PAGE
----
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After doing various prototypes of SAP CRM Application mashups with Facebook, Google Maps, Zoominfo, Twitter, Linked-in etc., I have arrived at the following four patterns:

Before I get into it,  let me describe a mash-up in simple words. I was to travel to Germany for 5 months on fellowship. I was contacted by different people for different tasks they were specialized in.

  • Car rental, someone from Czech contacted and booked a car for the period
  • Home, someone from Germany contacted and booked an apartment for me
  • Visa Processing, some Lawyer from Germany asked me to upload all documents onto a site and got my work permit visa done for my stay
  • Articles relocation, someone from the US contacted me and gave me instructions on what to do to get my 225 Kg of articles imported into Germany

As you can see, my goal was to work in Germany for 5 months and there were multiple 3rd party service providers for SAP, specialized in their areas, who contacted me and made my life easy.

A mash-up in web development points to a web application that combines data from more than one source into a single integrated tool; an example is the use of cartographic data from Google Maps to add location information to real-estate data, thereby creating a new and distinct web service that was not originally provided by either source and makes life easy for a user who needs all content in one application.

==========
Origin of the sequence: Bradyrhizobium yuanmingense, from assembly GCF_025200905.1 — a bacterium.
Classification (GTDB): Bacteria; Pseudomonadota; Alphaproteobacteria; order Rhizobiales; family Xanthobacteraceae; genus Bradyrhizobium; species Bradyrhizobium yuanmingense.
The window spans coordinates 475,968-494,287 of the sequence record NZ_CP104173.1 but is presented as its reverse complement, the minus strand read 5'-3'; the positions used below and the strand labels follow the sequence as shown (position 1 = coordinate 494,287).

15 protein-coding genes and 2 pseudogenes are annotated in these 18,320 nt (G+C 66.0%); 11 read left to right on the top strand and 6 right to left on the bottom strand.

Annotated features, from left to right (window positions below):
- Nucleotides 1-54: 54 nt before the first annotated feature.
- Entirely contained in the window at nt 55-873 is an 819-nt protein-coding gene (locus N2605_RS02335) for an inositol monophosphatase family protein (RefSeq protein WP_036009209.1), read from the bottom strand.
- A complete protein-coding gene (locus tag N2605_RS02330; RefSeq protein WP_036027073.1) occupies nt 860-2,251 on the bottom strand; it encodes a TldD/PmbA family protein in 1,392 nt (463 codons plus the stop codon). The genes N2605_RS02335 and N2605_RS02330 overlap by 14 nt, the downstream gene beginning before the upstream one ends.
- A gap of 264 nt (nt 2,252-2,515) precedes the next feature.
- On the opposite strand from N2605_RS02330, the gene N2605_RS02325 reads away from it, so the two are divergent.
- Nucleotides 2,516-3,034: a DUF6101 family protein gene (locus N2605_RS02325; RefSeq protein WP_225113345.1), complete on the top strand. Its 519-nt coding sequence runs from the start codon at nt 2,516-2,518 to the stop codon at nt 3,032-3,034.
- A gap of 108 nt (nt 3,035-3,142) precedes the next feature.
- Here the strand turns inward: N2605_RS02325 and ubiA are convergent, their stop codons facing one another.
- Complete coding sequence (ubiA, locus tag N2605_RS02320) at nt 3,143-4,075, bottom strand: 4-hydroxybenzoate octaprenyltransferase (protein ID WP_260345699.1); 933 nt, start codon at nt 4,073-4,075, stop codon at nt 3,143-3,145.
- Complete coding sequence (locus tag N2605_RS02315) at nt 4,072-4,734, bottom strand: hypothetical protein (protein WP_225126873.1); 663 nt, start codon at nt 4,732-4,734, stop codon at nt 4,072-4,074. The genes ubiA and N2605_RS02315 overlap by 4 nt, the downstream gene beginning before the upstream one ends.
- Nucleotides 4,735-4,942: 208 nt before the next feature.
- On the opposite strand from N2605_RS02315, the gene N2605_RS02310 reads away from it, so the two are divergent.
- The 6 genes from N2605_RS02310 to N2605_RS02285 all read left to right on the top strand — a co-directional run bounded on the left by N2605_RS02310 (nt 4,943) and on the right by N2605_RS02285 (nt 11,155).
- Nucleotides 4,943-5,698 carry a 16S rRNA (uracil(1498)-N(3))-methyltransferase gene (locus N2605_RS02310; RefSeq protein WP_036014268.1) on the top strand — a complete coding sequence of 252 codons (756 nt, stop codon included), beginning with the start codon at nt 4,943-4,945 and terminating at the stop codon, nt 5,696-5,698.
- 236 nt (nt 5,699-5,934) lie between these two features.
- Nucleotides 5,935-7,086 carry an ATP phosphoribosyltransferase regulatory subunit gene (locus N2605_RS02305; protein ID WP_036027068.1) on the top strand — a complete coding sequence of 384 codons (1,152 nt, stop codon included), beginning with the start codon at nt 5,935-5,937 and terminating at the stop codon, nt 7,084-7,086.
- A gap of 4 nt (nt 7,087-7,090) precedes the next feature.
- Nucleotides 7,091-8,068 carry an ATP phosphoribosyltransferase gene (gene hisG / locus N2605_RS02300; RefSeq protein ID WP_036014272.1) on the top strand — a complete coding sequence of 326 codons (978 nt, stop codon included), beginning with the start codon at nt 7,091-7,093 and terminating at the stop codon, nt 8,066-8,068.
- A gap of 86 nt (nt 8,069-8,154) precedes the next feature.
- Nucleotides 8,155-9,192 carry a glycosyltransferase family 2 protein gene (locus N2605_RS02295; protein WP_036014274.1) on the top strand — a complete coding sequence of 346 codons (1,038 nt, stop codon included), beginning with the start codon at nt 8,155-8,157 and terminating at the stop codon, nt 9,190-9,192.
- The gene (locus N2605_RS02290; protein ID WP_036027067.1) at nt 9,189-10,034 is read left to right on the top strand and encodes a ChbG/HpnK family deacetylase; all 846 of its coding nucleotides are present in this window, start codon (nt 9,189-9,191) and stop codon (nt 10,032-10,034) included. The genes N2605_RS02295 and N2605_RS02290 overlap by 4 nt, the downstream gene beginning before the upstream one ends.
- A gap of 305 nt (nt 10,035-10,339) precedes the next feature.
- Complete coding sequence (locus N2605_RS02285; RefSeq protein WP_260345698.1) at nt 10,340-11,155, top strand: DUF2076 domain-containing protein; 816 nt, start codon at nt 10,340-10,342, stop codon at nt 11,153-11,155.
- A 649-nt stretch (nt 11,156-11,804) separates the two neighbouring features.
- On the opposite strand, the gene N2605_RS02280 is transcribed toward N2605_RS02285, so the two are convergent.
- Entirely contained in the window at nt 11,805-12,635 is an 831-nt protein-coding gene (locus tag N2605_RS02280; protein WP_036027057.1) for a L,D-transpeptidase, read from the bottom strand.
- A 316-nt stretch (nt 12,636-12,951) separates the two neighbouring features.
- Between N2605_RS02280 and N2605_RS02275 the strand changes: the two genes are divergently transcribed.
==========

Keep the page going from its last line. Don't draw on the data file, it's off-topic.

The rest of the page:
There are three entities involved:

  1. Providers: External websites which provide social networking services like Linked-In or Mapping Services like Google Maps etc.
  2. Consumer: Application like SAP CRM Application which makes use of the service provided by service providers like Linked-In, Google etc.
  3. Development/Customer: The one who creates a mash-up

Pattern 1 : Direct HTTP Request

Principles

  • No Authentication required to access information from Provider
  • Developer/customer can register and get an API Key
  • Consumer sends a HTTP request along with API Key to the Provider
  • Provider sends the HTTP response
  • Consumer receives XML/JASON response Back
  • Consumer parses the XML/JASON and makes use of the information

Example(s): Applications reading RSS, reading data from ZoomInfo.com

Provider : www.zoominfo.com
Provider APIs : http://developer.zoominfo.com/documentation

Pattern 2 : Embedded 3rd Party Icons/Scripts

Principles

  • No Authentication required to access information from Provider
  • Developer/customer can register and get an API Key
  • Developer/ ustomer should Insert
  • Developer should insert 3rd party icons with HTML

    tag where feature is required
  • Developer should bind application information (say CRM Account Name) when building 3rd party icon with

    tag
  • Consumer receives response as map / pop up

Example(s): Application Mashups built using Google Maps, Linked In as Providers

Pattern 3 : Client Stubs + Provider Container

Principles

  • Authentication Required
  • REST Client Stubs are available in the internet for technologies like PHP/Java/.Net
  • Client Stub hides the complexity of HTTP calls and JASON / XML transformation